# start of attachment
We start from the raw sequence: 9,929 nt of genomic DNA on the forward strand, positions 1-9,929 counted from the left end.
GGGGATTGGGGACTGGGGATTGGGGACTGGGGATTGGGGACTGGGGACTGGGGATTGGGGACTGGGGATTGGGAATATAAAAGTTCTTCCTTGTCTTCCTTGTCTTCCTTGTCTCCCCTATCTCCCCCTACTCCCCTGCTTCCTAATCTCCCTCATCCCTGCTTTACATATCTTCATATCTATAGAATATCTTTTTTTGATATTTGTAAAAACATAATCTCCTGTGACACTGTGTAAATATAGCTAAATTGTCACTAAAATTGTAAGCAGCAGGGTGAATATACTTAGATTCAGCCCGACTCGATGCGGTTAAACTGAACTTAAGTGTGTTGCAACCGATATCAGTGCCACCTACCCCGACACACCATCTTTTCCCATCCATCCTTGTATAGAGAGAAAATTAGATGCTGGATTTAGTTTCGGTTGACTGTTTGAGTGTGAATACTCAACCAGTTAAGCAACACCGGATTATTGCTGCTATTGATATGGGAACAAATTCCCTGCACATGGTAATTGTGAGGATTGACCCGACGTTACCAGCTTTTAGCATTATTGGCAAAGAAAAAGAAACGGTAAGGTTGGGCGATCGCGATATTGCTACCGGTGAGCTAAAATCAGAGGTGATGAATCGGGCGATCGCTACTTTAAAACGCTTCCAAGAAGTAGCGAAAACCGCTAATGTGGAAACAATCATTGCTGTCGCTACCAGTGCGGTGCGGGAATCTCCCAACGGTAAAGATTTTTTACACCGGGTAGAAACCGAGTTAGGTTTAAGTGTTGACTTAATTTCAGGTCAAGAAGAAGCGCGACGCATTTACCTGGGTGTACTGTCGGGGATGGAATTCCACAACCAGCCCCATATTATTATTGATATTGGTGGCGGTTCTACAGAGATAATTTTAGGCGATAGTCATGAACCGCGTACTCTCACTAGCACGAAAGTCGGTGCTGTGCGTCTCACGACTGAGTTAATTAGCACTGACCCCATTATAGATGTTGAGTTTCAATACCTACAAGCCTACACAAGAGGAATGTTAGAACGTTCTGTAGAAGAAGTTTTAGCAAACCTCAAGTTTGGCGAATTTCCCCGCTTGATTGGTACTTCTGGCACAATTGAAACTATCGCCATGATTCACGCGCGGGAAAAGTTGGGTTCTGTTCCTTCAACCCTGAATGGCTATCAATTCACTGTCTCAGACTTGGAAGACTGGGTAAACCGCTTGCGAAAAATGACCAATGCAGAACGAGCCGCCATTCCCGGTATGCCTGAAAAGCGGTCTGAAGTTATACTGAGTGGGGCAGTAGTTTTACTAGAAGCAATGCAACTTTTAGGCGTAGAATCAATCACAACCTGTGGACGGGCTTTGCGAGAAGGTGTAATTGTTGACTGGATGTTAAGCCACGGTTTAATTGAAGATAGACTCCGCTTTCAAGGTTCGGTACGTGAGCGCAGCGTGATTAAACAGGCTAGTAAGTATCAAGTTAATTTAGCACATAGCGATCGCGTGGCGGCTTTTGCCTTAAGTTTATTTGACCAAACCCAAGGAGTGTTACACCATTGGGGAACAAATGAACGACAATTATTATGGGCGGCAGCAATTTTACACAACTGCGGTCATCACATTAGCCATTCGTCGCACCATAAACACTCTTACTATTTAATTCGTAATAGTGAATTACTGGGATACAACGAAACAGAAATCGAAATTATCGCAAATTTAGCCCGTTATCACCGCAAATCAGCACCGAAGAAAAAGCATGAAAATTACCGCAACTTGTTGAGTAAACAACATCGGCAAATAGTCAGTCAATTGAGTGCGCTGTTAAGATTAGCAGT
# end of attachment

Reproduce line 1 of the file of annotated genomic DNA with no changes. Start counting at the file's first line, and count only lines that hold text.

We start from the raw sequence: 9,929 nt of genomic DNA on the forward strand, positions 1-9,929 counted from the left end.